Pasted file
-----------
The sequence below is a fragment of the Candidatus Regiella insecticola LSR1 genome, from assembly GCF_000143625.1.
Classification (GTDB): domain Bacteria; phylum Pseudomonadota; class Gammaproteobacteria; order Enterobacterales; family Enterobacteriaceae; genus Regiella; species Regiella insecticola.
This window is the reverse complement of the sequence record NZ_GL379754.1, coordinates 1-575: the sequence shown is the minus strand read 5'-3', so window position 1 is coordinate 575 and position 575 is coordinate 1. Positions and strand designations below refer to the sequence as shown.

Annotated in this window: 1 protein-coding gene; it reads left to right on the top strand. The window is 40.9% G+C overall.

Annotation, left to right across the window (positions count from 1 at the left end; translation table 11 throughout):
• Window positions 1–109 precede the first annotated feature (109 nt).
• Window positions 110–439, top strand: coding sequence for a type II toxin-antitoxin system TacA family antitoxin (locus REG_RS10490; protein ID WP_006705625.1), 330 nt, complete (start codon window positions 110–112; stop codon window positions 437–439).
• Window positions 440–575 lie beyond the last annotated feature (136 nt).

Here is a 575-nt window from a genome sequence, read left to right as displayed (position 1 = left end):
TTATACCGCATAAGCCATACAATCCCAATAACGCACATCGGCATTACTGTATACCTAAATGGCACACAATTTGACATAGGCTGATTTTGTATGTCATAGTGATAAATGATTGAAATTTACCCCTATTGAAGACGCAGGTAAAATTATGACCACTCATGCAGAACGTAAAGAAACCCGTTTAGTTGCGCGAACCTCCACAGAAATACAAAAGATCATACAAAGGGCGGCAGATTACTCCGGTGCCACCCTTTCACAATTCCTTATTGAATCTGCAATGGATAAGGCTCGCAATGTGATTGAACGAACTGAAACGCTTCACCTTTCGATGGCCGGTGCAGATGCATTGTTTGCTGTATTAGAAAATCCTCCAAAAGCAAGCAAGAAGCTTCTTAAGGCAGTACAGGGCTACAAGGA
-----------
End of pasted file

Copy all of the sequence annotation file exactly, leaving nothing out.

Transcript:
The sequence below is a fragment of the Candidatus Regiella insecticola LSR1 genome, from assembly GCF_000143625.1.
Classification (GTDB): domain Bacteria; phylum Pseudomonadota; class Gammaproteobacteria; order Enterobacterales; family Enterobacteriaceae; genus Regiella; species Regiella insecticola.
This window is the reverse complement of the sequence record NZ_GL379754.1, coordinates 1-575: the sequence shown is the minus strand read 5'-3', so window position 1 is coordinate 575 and position 575 is coordinate 1. Positions and strand designations below refer to the sequence as shown.

Annotated in this window: 1 protein-coding gene; it reads left to right on the top strand. The window is 40.9% G+C overall.

Annotation, left to right across the window (positions count from 1 at the left end; translation table 11 throughout):
• Window positions 1–109 precede the first annotated feature (109 nt).
• Window positions 110–439, top strand: coding sequence for a type II toxin-antitoxin system TacA family antitoxin (locus REG_RS10490; protein ID WP_006705625.1), 330 nt, complete (start codon window positions 110–112; stop codon window positions 437–439).
• Window positions 440–575 lie beyond the last annotated feature (136 nt).

Here is a 575-nt window from a genome sequence, read left to right as displayed (position 1 = left end):
TTATACCGCATAAGCCATACAATCCCAATAACGCACATCGGCATTACTGTATACCTAAATGGCACACAATTTGACATAGGCTGATTTTGTATGTCATAGTGATAAATGATTGAAATTTACCCCTATTGAAGACGCAGGTAAAATTATGACCACTCATGCAGAACGTAAAGAAACCCGTTTAGTTGCGCGAACCTCCACAGAAATACAAAAGATCATACAAAGGGCGGCAGATTACTCCGGTGCCACCCTTTCACAATTCCTTATTGAATCTGCAATGGATAAGGCTCGCAATGTGATTGAACGAACTGAAACGCTTCACCTTTCGATGGCCGGTGCAGATGCATTGTTTGCTGTATTAGAAAATCCTCCAAAAGCAAGCAAGAAGCTTCTTAAGGCAGTACAGGGCTACAAGGA